When one visits an examination centre, one is usually appalled seeing invigilators pacing up and down with no clear reason for doing so. Such a conduct is usually annoying to candidates, especially those who work best in quiet and peaceful environments. But what this all suggests is that invigilators don’t even seem to know what to do, most of them not having been trained or briefed about their roles and responsibilities. There is need for the South Sudan National Examination Council / Secretariat to lobby for funding to carry out such an important function.
Where possible, invigilators should not be teachers from the very schools / centres where the examination is conducted. Use of teachers of the same school / centre as invigilators can breed cases of examination malpractice such as cheating or provision of “help” by them. During our “observation” of the CPE in Juba in 2014, a colleague was so upset at the unnecessary movements of candidates in the examination hall that he asked the invigilators to restore some order. He was immediately told off: “It’s their chance, leave them alone!” thundered an invigilator, apparently blessing the malpractices that were taking place under everyone’s watch. “You are only here to serve refreshments,” he continued, forcing my colleague to move away from the examination centre that day! His conscience could not allow him to sit and watch the filthy practices before him…
Likewise, many candidates can be seen moving in and out of examination rooms with no apparently clear reason. While such disorganized movements might not be indicative of an examination malpractice, they nonetheless create a climate of restlessness among many serious candidates. It is incumbent upon school administrators and invigilators to ensure candidates are clearly briefed about dangers of such movements. They should only be allowed to move out to ease themselves under guidance of an official when it really becomes inevitably necessary to do so. Otherwise, examination candidates should learn to control themselves from such unnecessary movements for the entire duration of an examination paper.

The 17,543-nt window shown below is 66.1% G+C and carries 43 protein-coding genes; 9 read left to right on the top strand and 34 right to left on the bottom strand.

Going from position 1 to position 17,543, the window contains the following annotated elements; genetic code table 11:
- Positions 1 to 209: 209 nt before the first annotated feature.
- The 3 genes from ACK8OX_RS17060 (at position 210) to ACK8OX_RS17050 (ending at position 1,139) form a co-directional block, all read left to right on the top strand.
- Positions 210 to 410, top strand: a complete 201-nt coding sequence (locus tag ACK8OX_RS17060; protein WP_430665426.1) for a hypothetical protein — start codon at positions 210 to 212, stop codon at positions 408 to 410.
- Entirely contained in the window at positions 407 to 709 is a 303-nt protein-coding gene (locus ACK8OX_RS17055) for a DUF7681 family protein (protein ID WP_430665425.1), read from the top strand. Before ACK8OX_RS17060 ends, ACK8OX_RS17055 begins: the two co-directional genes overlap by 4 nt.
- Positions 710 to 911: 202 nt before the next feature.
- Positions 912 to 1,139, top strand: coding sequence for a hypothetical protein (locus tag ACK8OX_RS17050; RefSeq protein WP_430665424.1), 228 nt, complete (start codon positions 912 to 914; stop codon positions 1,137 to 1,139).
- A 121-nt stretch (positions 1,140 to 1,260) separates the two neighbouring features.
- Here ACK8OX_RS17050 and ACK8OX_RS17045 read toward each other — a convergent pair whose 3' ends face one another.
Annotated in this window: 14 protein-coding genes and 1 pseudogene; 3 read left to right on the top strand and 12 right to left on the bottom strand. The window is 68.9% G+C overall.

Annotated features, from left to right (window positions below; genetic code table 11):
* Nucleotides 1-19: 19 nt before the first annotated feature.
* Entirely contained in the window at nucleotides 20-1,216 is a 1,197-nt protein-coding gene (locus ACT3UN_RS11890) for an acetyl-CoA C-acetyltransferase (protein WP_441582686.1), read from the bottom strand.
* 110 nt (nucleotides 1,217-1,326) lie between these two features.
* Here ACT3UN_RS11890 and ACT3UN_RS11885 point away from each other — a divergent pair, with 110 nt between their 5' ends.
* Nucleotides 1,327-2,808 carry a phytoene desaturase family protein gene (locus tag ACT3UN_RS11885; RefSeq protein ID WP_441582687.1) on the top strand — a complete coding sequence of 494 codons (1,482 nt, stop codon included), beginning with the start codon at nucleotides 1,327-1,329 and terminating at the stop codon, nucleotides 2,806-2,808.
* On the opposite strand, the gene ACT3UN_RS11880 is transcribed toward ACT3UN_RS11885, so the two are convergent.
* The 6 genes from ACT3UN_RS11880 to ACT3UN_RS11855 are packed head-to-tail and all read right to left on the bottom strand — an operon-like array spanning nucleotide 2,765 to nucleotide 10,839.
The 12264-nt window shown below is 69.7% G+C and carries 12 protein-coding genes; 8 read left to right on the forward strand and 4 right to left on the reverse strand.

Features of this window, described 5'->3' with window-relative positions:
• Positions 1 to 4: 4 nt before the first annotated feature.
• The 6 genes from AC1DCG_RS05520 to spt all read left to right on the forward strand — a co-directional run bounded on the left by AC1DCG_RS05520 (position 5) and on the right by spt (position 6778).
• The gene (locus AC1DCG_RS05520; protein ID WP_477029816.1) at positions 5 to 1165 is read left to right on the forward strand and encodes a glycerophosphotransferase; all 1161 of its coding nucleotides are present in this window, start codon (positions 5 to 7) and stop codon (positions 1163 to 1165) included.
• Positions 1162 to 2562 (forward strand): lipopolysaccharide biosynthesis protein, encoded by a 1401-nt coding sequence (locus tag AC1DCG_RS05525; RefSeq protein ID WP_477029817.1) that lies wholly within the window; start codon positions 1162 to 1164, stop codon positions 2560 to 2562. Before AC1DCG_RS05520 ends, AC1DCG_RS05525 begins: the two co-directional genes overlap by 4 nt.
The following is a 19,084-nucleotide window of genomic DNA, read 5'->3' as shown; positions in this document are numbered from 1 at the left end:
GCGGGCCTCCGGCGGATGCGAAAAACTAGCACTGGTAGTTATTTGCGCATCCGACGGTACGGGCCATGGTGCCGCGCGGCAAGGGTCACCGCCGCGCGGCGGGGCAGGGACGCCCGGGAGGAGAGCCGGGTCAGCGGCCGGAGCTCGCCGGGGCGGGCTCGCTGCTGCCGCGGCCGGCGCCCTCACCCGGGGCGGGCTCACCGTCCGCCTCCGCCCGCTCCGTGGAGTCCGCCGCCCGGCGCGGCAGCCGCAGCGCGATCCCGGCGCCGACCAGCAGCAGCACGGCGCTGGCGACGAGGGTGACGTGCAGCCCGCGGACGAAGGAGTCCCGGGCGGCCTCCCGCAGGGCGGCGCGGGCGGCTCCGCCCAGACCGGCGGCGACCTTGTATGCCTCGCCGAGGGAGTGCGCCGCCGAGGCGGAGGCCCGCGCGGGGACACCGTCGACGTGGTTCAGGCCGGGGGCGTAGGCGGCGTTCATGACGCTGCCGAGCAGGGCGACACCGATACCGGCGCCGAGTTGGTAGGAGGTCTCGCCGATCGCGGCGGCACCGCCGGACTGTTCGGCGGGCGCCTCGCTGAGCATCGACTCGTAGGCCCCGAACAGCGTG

But maybe the duration allotted to an examination paper is too much for a candidate of Primary Eight to bear. Apart from subjects that require much calculation and composition / summary writing like mathematics and English, I find that the duration of two and a half hours allotted for subjects such as Christian / Islamic Religious Education and Social Studies is more than necessary! More often than not, a cursory look at a past CPE examination paper in any subject reveals that the questions are usually not quite engaging enough. Usually, examiners focus much of their attention on “recall” questions which require candidates to list or mention their responses. Little consideration, if any, is placed on “high order” questions that require application and “reasoning.” Look, for example, many question rubrics are of the traditional type of gap fill, true or false, matching words or phrases in one column with appropriate responses in the other, etc. Do such examination questions really require a candidate of Primary Eight to spend 150 minutes? I thought two hours were just enough for each of the CPE examination papers…
I could go on and on, but in summary, there is really an urgent and serious need to institute reforms with a view to streamlining the way the South Sudan CPE is conducted. South Sudan National Examination Council (SSNEC) has to have examiners drawn from across the country who participate in setting and moderating examination questions in all the five examinable subjects, and ensuring that these exams are conducted in a professionally credible manner.
The author is a veteran journalist and an educationalist. He’s a commentator on topical social issues and can be reached via: firstname.lastname@example.org.